Whilst I wait for The Asylum to get back to me regarding my pitches (they must be good – ordinarily I should’ve heard by now –I certainly did when I pitched my wasp documentary idea to Sting) I’m going to do a review of what is, without doubt, the cleverest, most subtle piece of comedy to have come out of the BBC since Peter Stringfellow got booted off Hole in the Wall for feeling up the wall itself.
Just when I thought comedy couldn’t get any more post-modern this comes out and bites me on the ballbag like a gigantic gnat AKA Gnatalie Cassidy.
What am I talking about? The evident blueprint for the next wave of BBC sitcoms – Staying In, no, hang on, Not Going Out.
The action centres around the hilarious exploits of two middle class, middle aged cunts, who think they’re really funny, only every joke dies as quickly as Osama bin Laden did on December 13th, 2001. It’s a scenario played out in every nightclub in Britain, and now they’ve transposed it to a flat somewhere in London.
It’s a relentless barrage of cringe-worthy one liners- purposefully missing the spot like a couple of hyper trophied teenagers in a nunnery. One of them, played by Lee something, who is a stand up comedian in real life, must’ve found this part very challenging. If you don’t know who I mean it’s the guy who was on They Think It’s All Over a lot and looks like a sarcastic ice cream. Every time he tells a joke he pauses, slightly purses his mouth and lets his eyes die. Wonderful. He utilizes a similar mechanism in this enterprise, but with a humf instead of an eye die and, because it is deliberately shit, this nuance works to perfection.
Here’s a brief transcript
Lee enters the room in just a t-shirt and boxers – there is a very odd, tall lady, whose face is 75% cheek, 25% scrotum (I think her name is Miranda, but can’t be sure) vacuuming the place.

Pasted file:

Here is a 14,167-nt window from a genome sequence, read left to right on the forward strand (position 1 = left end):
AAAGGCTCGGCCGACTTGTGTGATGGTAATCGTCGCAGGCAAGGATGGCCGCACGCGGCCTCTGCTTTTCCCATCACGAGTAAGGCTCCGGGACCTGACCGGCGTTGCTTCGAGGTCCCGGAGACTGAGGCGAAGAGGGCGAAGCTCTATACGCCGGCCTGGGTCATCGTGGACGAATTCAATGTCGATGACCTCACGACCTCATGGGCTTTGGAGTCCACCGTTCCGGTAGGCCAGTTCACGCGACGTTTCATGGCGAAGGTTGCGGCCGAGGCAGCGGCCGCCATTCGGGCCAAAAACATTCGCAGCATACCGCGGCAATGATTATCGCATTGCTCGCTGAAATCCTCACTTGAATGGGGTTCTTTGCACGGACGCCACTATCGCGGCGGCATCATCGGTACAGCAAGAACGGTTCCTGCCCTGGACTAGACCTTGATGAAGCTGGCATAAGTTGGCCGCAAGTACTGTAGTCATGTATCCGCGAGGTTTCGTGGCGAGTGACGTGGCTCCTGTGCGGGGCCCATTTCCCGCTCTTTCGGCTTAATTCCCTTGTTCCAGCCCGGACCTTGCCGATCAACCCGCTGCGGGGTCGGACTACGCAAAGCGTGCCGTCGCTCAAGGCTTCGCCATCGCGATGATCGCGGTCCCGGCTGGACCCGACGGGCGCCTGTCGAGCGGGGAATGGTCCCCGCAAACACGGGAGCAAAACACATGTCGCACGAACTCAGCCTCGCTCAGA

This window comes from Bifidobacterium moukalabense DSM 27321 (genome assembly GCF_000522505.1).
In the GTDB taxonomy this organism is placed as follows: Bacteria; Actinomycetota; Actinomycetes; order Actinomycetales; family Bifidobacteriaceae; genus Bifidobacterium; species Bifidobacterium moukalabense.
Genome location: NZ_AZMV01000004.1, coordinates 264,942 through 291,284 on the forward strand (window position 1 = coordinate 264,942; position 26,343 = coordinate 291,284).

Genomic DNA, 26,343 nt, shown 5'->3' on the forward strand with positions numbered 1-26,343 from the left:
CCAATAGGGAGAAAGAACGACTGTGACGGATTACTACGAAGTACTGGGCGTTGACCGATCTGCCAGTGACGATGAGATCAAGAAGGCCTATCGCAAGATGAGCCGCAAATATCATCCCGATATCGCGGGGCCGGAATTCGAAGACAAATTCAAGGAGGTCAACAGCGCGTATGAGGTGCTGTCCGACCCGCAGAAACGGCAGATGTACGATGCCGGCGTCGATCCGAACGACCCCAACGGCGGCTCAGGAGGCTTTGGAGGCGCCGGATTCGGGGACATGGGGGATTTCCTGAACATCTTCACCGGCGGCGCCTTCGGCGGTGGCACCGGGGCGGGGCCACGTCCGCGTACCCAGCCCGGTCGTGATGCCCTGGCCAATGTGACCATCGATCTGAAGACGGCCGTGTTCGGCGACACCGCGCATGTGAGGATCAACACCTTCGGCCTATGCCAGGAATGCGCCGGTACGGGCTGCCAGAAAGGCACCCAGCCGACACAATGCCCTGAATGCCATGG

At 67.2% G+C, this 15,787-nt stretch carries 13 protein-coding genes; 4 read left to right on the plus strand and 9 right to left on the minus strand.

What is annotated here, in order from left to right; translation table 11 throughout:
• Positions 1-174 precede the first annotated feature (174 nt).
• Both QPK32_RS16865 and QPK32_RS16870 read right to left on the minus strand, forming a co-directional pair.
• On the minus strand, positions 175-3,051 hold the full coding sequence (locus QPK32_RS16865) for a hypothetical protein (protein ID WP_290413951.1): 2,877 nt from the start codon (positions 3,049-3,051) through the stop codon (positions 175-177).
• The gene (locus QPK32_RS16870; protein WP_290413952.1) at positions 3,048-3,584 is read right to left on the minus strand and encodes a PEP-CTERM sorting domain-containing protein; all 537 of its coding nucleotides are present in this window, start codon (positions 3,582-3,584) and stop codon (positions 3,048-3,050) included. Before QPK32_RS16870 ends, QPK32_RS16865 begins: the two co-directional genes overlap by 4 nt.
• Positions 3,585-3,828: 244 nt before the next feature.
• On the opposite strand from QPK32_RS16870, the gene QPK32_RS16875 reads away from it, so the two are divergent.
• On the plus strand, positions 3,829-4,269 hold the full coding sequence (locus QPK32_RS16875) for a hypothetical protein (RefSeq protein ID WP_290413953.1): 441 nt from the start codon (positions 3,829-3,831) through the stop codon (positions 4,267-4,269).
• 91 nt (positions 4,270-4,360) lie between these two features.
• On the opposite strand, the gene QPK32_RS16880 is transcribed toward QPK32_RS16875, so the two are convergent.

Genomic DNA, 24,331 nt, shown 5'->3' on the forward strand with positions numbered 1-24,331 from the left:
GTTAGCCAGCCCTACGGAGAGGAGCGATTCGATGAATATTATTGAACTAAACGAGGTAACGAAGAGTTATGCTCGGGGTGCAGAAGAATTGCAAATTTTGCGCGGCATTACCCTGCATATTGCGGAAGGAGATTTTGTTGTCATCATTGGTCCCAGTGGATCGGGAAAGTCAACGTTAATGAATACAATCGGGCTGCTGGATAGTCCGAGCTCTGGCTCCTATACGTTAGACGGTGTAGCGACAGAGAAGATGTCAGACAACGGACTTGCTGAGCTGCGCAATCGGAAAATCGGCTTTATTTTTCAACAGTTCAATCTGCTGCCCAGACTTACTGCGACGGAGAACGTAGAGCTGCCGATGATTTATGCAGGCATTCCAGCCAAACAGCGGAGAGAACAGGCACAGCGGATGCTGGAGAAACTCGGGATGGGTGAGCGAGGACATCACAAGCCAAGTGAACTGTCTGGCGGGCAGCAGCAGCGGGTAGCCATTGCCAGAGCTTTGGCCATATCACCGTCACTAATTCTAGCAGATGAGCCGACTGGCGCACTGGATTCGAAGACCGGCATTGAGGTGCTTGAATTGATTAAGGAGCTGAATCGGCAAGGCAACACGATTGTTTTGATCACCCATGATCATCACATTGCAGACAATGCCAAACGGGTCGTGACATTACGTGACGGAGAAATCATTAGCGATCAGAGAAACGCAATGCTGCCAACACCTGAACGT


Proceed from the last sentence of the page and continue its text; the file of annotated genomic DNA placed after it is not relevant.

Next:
What the hell’s going on?
Why, what have you found?
Lee takes his hand out of his pants, widens his eyes, mouth drops slightly and he moves jerkily forward.
Who are you?
I’m Metropolitan Cleaning Services U.K.
Bit of a mouthful, I’ll just call you
She flicks her hair.
That wasn’t a chat up line.
Only, of course, it was! Why else would you say it! How else could it have any meaning! Absolutely bloody brilliant! How anyone could so authentically get inside the mind of people so banal is a testament to the creative process and a veritable joy to behold.
And because they have bravely dispensed with any kind of legitimate characterisation, it doesn’t have to do the age old thing of bringing laughs out through behavioural idiosyncrasies and can rely on the far meatier mechanic of a torrent of deliberately piss poor one liners. The most incredible part of the whole thing is that it’s made it on to BBC1, which normally reserves its comedic airwaves for contrived middle class twiddle like Droll Parents With Even Cleverer Children and Fuck Me I’m A Tall Bird Who Looks Weird So Must Be Funny.
This is a leap into the unknown, into post post-modernism, and I applaud the BBC for making it. Check it!